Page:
Duhaime's Law Dictionary


Servitia Debita Definition:

Latin: services rendered to pay off a debt.

Related Terms: Feudal System, Vassal

A form of debt owed in the feudal land system, and secured by use of land owed to a lord.

Cornelius Moynihan writes, in his aerticle on the English feudal land system as it came with the Noman Conquest of 1066

"From the legal standpoint one of the significant aspects of the Norman plantation was the introduction into England of the
most highly organized type of feudal tenure-military tenure.

"Feudalism is a generic term that may be used to describe the social structure of Western Europe in the Middle Ages. It had
for its central core the relationship of lord and vassal (not then a word of opprobrium) bound together by a bond of personal
loyalty and owing mutual aid and assistance. The relation was usually evidenced by the solemn ceremony of homage wherein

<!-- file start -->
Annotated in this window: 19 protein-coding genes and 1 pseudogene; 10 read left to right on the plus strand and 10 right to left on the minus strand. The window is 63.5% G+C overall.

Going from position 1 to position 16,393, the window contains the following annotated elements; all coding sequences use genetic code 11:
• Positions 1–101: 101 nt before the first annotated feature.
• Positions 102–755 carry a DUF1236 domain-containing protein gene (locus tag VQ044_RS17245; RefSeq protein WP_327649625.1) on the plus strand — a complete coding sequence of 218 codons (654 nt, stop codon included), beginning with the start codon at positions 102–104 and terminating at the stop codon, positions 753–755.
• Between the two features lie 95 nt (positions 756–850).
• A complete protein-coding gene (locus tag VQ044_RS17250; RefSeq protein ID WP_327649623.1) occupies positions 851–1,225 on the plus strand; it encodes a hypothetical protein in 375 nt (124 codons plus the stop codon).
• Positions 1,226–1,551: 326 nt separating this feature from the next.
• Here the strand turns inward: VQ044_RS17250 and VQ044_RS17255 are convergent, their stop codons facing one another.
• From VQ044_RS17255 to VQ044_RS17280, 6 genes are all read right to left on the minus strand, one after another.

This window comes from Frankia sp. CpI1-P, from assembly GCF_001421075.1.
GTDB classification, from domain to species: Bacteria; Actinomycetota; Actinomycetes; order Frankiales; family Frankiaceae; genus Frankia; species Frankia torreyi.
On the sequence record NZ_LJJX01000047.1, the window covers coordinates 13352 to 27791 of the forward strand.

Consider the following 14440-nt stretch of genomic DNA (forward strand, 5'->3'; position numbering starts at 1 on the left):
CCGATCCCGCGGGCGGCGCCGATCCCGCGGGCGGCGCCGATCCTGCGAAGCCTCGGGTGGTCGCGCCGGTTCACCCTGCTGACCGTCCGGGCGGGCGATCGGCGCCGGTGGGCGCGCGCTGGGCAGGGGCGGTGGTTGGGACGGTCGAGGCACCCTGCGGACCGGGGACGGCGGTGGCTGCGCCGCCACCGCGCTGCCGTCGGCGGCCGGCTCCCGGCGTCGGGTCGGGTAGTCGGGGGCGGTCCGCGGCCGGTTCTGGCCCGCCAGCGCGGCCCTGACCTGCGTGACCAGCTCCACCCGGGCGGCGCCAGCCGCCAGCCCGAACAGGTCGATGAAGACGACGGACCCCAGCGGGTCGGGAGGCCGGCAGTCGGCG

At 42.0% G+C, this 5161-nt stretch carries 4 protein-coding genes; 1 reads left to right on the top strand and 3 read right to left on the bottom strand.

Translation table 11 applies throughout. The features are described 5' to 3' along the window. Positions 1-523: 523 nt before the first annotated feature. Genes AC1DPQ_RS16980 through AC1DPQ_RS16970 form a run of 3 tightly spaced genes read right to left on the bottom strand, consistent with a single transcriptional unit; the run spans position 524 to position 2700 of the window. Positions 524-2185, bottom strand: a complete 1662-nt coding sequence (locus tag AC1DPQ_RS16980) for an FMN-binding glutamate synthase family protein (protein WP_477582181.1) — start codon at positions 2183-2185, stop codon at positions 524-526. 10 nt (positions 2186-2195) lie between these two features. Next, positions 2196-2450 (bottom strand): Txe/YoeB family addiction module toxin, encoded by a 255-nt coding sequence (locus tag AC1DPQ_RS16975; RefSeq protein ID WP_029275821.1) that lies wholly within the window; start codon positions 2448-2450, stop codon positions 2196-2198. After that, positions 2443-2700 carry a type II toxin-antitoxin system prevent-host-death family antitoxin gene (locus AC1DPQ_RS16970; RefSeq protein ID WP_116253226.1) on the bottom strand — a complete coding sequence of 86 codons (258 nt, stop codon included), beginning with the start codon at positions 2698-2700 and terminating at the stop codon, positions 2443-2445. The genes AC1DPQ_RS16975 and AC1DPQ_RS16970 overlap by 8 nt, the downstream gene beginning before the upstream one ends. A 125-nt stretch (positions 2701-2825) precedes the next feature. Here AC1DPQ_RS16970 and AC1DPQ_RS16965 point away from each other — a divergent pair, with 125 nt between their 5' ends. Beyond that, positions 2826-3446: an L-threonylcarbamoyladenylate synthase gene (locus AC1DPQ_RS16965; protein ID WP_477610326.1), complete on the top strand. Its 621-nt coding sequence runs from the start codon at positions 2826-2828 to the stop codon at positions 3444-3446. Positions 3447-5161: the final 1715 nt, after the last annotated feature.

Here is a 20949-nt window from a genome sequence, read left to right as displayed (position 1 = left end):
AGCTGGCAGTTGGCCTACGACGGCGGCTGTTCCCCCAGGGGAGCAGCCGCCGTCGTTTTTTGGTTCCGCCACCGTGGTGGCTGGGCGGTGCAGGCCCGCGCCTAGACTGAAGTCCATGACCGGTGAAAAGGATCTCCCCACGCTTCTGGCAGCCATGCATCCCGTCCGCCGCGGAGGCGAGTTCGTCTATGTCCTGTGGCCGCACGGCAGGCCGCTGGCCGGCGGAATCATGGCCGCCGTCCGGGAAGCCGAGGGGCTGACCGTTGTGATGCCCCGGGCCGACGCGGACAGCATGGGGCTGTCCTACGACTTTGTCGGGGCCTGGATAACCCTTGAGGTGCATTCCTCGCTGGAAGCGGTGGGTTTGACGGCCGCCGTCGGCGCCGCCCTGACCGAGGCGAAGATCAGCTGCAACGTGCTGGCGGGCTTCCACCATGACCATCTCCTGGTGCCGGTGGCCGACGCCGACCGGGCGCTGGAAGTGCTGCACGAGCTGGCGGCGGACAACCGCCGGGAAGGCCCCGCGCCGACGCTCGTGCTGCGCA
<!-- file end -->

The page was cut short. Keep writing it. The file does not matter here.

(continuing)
the vassal knelt before the lord, acknowledged himself to be his man, and swore fealty to him. It was frequently accompanied
by a grant of land from the lord to the vassal, the land to be held of the lord by the vassal as tenant.' Normally, by the terms of
the grant specific services were imposed on the tenant and these services (servitia debita) were considered to be a burden on the land itself."

Another example might be, the arrangement with a landlord might be that the vassal may have to surender the work of his children for sundry services to the landlord, servitia debita.1

Francis Bacon wrote of "the manor of Alderwasley, parcel of the Duchy, and lying out of the county Palatine" as being held in tenancy by a knight in the name of the king and in his summary of the law, used these words:

"... where the King confirmed to his farmers tenants for life (also known as) tenend per servitia debita".

REFERENCES:

  • Bacon, Francis, 4 The Works of Francis Bacon, 1819 edition
  • Beare & Hodges case, 124 ER 123 (1486-1865)
  • Moynihan, C. J., Introduction to the Law of Real Property: An Historical Background of the Common Law of Real Property and its Modern Application (1962), page 4.
  • NOTE 1: Pound, Roscoe and others, editors, The National Law Library, Volume 6 (New York: P. F. Collier & Son Corporation, 1939) page 115
  • White, Stephen, English Feudalism and Its Origins, 19 Am. J. Legal Hist. 138 (1975)

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